CSU’s Todos Santos center criticized by Mexican residents

Todos Santos is a small town of 5,000 people. The Town supports many marine ecosystems.

A Colorado State University center under construction in a small Mexican coastal community is being scrutinized by community members because of the University’s connection with a developer planning a housing project that could triple the population of the small town.

Todos Santos, located on the Pacific side of the Baja peninsula, is a small town of 5,000 people. About 47 miles from Cabo San Lucas, the town is primarily a fishing village that also supports a sizable community of American expatriates.


MIRA, a housing developer based out of the Denver company Black Creek, is planning a large housing development called Tres Santos that could potentially triple the population of the city.

Alongside the housing project, the company donated land to CSU. According to CSU Provost Rick Miranda, the donation agreement with MIRA gave CSU access to a few acres of land and buildings constructed by MIRA. In return, CSU will use the land for research, teaching and community outreach.

According to Miranda, MIRA has no control over what CSU plans and will operate separately from developers if they continue the housing project or not.

“We are going to be very independent whether they build anything or not,” Miranda said.

In an email addressed to CSU administration and the Collegian, Susana Mahieux, a co-founder of an environmental board and local, wrote on behalf of residents and raised many concerns about the environmental and economic impacts of the housing development along with CSU’s involvement with the project.

“It is hard to understand how, through your participation, you can support this project, especially given that your course outline includes water conservation, sustainable development and general ecological balance. Tres Santos will negate every principle you propose to teach,” Mahieux wrote.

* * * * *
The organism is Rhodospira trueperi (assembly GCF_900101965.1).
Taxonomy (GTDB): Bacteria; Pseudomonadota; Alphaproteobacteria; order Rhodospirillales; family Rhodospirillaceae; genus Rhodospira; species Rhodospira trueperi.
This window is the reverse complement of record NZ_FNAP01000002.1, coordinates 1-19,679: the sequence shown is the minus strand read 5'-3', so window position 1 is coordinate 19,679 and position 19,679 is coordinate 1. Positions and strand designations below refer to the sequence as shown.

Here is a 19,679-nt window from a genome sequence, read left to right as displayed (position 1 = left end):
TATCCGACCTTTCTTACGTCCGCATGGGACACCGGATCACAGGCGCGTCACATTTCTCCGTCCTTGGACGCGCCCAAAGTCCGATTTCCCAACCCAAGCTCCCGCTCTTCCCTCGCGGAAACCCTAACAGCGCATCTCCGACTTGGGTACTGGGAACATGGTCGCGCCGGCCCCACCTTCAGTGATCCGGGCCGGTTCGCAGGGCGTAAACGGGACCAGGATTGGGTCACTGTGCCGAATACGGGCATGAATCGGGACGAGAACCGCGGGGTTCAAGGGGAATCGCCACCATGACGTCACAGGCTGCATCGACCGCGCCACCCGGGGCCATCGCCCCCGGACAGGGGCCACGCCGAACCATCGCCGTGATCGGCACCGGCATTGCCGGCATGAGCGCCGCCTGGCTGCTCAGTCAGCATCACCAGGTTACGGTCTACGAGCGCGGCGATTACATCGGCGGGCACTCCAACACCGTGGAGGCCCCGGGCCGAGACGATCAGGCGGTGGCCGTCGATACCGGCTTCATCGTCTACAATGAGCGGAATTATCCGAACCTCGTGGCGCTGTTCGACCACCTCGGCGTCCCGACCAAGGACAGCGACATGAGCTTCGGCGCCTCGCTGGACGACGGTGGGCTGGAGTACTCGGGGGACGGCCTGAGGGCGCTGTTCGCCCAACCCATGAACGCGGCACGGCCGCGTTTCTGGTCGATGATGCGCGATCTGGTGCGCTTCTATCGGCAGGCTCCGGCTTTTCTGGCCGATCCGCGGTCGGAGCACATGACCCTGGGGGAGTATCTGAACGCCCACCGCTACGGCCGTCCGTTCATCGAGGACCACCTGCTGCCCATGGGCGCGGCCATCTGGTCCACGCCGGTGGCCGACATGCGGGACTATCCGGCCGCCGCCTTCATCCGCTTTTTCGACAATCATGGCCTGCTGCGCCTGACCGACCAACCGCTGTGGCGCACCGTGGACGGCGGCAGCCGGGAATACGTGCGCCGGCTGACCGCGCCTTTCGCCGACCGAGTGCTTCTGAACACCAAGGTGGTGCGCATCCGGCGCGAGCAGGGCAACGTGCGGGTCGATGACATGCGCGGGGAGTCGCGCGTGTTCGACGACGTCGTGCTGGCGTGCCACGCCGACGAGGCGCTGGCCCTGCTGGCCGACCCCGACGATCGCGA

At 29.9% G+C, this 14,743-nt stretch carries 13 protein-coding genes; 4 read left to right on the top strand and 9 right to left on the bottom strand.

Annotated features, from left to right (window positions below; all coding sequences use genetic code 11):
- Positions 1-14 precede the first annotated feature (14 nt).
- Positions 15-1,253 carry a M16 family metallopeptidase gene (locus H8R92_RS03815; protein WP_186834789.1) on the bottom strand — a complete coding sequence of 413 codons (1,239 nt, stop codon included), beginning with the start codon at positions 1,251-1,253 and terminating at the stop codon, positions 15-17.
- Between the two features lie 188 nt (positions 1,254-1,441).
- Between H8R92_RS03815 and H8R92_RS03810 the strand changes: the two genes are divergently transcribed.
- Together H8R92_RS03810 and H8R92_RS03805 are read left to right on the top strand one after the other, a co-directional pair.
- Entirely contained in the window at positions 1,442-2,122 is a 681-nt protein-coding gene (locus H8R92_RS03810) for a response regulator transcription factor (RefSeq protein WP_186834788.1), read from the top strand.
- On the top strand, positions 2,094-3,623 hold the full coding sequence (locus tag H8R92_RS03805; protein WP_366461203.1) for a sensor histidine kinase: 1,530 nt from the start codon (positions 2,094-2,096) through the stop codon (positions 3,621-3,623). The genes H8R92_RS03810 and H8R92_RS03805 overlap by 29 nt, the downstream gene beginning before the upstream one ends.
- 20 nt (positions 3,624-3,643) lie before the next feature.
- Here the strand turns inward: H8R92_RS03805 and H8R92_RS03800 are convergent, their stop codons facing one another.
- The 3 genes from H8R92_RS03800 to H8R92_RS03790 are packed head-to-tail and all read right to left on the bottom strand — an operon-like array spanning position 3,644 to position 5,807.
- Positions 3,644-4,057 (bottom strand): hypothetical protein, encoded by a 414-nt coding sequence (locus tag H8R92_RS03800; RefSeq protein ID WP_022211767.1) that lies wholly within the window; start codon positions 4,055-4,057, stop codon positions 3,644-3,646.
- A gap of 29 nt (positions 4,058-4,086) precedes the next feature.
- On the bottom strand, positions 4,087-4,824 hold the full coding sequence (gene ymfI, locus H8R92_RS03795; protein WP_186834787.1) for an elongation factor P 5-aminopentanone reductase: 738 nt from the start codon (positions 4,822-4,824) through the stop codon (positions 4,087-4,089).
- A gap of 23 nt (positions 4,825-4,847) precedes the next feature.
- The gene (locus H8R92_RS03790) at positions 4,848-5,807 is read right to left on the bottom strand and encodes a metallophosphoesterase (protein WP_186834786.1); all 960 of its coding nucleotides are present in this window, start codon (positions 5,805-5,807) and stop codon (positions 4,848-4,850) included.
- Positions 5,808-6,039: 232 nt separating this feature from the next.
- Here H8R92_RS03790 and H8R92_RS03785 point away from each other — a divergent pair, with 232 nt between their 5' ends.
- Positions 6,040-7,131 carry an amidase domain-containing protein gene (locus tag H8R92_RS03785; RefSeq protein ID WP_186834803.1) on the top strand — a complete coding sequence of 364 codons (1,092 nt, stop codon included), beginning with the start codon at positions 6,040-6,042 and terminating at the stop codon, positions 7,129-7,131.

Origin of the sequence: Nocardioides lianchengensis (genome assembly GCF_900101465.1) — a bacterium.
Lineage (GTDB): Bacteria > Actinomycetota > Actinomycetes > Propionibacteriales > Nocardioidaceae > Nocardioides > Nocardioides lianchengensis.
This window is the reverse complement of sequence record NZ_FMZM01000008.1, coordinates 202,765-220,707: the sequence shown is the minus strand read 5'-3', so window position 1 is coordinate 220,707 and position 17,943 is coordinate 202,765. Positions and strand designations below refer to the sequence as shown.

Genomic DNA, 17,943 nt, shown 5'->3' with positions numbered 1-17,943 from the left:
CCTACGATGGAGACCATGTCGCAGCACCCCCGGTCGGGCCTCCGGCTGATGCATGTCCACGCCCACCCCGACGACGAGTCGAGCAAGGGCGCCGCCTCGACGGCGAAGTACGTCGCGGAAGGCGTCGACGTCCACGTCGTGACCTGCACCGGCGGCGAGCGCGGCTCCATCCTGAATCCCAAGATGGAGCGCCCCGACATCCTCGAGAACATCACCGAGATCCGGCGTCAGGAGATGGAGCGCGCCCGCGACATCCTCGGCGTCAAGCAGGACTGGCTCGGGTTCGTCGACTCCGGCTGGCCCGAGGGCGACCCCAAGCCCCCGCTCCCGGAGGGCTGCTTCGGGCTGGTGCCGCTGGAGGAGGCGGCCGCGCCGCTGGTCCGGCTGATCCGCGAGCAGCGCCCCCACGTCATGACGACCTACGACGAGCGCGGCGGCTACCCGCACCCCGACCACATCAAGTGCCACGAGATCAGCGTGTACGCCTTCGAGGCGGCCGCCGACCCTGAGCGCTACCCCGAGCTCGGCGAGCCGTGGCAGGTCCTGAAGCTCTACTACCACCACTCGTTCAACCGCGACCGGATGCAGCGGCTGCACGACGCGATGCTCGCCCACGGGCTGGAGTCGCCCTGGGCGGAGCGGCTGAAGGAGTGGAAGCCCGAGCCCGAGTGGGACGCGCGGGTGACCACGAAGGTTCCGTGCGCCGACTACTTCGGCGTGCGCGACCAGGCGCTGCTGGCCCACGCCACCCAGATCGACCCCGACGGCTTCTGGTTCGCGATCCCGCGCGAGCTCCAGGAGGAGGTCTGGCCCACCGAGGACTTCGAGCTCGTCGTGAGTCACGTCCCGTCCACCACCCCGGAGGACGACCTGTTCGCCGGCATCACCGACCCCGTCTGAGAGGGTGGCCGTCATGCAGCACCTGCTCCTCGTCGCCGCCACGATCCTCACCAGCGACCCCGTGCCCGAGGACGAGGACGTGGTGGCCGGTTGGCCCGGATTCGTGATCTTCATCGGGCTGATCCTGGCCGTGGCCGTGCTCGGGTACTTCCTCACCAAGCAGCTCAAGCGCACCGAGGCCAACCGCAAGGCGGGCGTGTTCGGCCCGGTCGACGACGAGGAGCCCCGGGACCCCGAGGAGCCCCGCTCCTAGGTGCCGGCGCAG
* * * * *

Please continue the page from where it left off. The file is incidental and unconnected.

Leticia Maldonado, a CSU graduate and president of the CSU Latin American Students and Scholars Organization, was sent by CSU to Todos Santos to gather community input earlier this year.

Maldonado said she was surprised by the negative feedback she received from the community and the involvement of MIRA. Maldonado left a meeting with the developers feeling disheartened by their plans.

“I was very disappointed by the type of language that was used,” Maldonado said. “It was clear that there was no cultural competence. I was the only woman of color in a room full of white people talking about the needs of this town and it was really concerning because it didn’t really seem like the people understood what the concerns of the town actually were.”

Along with meeting the housing developers, Maldonado also met with local researchers and professors from the Autonomous University of Baja California Sur, who were very critical of CSU and the school’s involvement with the potentially damaging housing project.